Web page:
We used to get the "Wo Choi" or Daily Special. This meant that our waitress Alice would go in back, scream something at the chef and then bring out a bunch of tasty food. In 1967 the bill was $4.00. Even then that was cheap.

Order anything off the menu, it's all good. I have to recommend Pot Stickers and War Won Ton soup. The won tons are good, but the soup crammed full of every creature you can imagine. Before it got stupid expensive, my sister and I used to fight over the abalone slice on top. Seriously. That's the soup of the gods.

Bummer you can't spend more time in San Francisco.
posted by Ruthless Bunny at 10:30 AM on August 3, 2012 [2 favorites]


Coos Bay is indeed Oregon.

Following up on MoonOrb, if you do take that route, then be sure to hit Maryhill, WA (not to be confused with Marysville)

Maryhill is home to a Stonehenge replica and a terrific (free, IIRC) art museum. Some local wealthy family built a summer home overlooking the Columbia River, and that home is now the museum.

Seattle to Maryhill appears to be about 5h20m if you cut through Rainier Nat'l Park (and then Snoqualmie Nat'l Forest), to Yakima (a respectable medium-small city), and then south to Maryhill and other points. Take a couple hours in the museum, and then from there, it's about a 2 hour drive west to Portland.

Other advice: you pretty much can't buy gas at night on the Pacific Coast in Oregon, or much of rural Oregon for that matter. Fuel up with enough to get to California before you take that route. It's an unintended consequence of the jobs-expanding Oregon law in which the customer is not allowed to pump his or her own gasoline in that state.
posted by Sunburnt at 10:33 AM on August 3, 2012


It's a little out of the way, but if you took the 101 from Seattle to Portland you could stay in Astoria! Especially if you were planning to go to the coast, anyways. We love beer/breweries, good food, unique/weird, and we went to Astoria for a romantic weekend last fall and LOVED it. We stayed at the Hotel Elliott which was not only historic and lovely, with great views, but was right downtown, so we could walk everywhere (I think it was fairly inexpensive too, and probably doubly so if you end up there on a weeknight). There's a few breweries there, including Fort George and the Astoria Brewing Company. We had great food almost everywhere, and the best mac & cheese of my life at Baked Alaska. The bar scene is pretty fun, you can play chess together at the Voodoo Room. There's also a super fun dive bar/diner called the Labor Temple Bar & Diner. We would go back just for that, it was awesome late night food and a fun atmosphere. We expected to spend much more than we actually did; prices were very reasonable and there was a great range of places/experiences depending on budget, from free to pricey and everywhere in between.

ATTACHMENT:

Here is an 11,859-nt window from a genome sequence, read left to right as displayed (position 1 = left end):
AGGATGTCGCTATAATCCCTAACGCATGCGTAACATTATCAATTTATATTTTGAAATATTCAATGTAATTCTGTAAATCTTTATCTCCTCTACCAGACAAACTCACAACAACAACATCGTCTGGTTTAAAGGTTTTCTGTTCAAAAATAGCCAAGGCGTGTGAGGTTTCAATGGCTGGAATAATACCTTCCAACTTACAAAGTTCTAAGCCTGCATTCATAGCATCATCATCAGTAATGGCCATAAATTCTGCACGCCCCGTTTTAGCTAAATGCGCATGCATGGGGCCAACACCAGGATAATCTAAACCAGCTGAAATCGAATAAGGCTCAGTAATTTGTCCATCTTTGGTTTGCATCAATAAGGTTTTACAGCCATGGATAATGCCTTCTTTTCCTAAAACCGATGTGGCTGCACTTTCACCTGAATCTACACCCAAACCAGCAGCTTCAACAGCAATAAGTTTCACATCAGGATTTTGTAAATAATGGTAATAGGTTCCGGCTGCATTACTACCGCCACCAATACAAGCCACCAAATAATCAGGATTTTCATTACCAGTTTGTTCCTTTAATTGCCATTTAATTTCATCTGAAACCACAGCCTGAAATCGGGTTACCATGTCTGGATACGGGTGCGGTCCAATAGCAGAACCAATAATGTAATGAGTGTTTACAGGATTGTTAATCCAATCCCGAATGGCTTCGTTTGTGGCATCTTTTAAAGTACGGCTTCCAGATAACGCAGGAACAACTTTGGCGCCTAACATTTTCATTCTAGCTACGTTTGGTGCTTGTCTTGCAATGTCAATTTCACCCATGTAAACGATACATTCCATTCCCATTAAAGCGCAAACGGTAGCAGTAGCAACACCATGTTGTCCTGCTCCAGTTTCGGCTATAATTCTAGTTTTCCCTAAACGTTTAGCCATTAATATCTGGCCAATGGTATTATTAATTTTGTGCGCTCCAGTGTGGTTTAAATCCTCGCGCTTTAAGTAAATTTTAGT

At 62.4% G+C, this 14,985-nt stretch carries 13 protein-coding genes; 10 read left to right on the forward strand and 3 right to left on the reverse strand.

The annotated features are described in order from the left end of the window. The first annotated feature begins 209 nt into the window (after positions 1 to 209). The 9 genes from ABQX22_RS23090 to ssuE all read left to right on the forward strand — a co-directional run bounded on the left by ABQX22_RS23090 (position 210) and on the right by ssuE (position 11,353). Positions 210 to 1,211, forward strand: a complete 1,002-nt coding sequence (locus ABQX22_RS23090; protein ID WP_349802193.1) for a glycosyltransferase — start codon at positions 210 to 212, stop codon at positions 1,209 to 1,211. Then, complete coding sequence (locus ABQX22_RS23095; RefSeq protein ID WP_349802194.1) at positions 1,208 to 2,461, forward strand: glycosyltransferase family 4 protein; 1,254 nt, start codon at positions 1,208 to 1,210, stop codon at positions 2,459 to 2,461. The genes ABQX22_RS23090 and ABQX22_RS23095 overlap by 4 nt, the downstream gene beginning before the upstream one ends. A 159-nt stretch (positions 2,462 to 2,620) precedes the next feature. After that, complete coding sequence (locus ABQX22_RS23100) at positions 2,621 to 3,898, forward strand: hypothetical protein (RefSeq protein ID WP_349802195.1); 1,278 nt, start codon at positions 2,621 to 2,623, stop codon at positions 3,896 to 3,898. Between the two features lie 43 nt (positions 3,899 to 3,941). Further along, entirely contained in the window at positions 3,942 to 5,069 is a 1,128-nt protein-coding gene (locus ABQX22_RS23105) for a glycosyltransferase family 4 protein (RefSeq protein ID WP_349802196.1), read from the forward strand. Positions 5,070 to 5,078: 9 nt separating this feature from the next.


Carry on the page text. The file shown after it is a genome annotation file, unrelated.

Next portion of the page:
You can also do touristy stuff, like visit the Goonies house, or visit the Columbia River Maritime Museum or climb the Astoria Column. Wherever you decide, have a great time and congratulations!
posted by stellaluna at 10:33 AM on August 3, 2012


Ape Caves (between Seattle and Portland) is a free and interesting bit of nature that can fit into the stroll category, but you'll want shoes that cover your feet, flashlights, and sunhats. (Shoes because if you go in further than the entrance, you'll do some scrambling over rocks, hat in case you accidentally bump the ceiling with your head, gloves are nice if you're going far, since you'll end up using your hands and the rocks are rough. Flashlights so you can get far then hold hands and switch them off :-)

[ This suggestion stolen from Previously ]
posted by -harlequin- at 10:35 AM on August 3, 2012


You really should go to the Sou'wester Lodge in Seaside and stay in a vintage trailer!

I stayed there years ago and loved it. The rather eccentric older couple who owned it back then have retired, but it looks like the new owners are definitely keeping the oddball spirit of the place intact.
posted by neroli at 10:39 AM on August 3, 2012


Was coming in here to recommend at least a few hours exploring Astoria, but stella luna beat me to it! I was completely charmed by it on my trip from Portland to Seattle two years ago and wished I had more time to poke around. In Portland, we enjoyed our stay at Hotel Fifty, and it's right in the middle of things, which is nice. We also had a lovely "fancy" dinner at Paley's Place and the best biscuits and gravy of my life at Pine State Biscuits.

I loved Portland and I'm excited to go back for a wedding this fall - which, incidentally, is taking place at the Kennedy School mentioned above. Enjoy your honeymoon!
posted by hungrybruno at 11:05 AM on August 3, 2012


If you have time in Humboldt county, check out any of these:
Fern Canyon hike
Patrick's Point rim trail and dinner at Larrupin Cafe
Ferndale and the drive to petrolia
posted by Gusaroo at 11:11 AM on August 3, 2012


Coos Bay isn't too far from Newport, where Rogue Ales is situated. Fun to stop for the night, taste many many beers, and eat some seafood. You can even sleep upstairs from the bar. And as far as local color, the occasional drunk fisherman will stumble in.
posted by RobotVoodooPower at 11:15 AM on August 3, 2012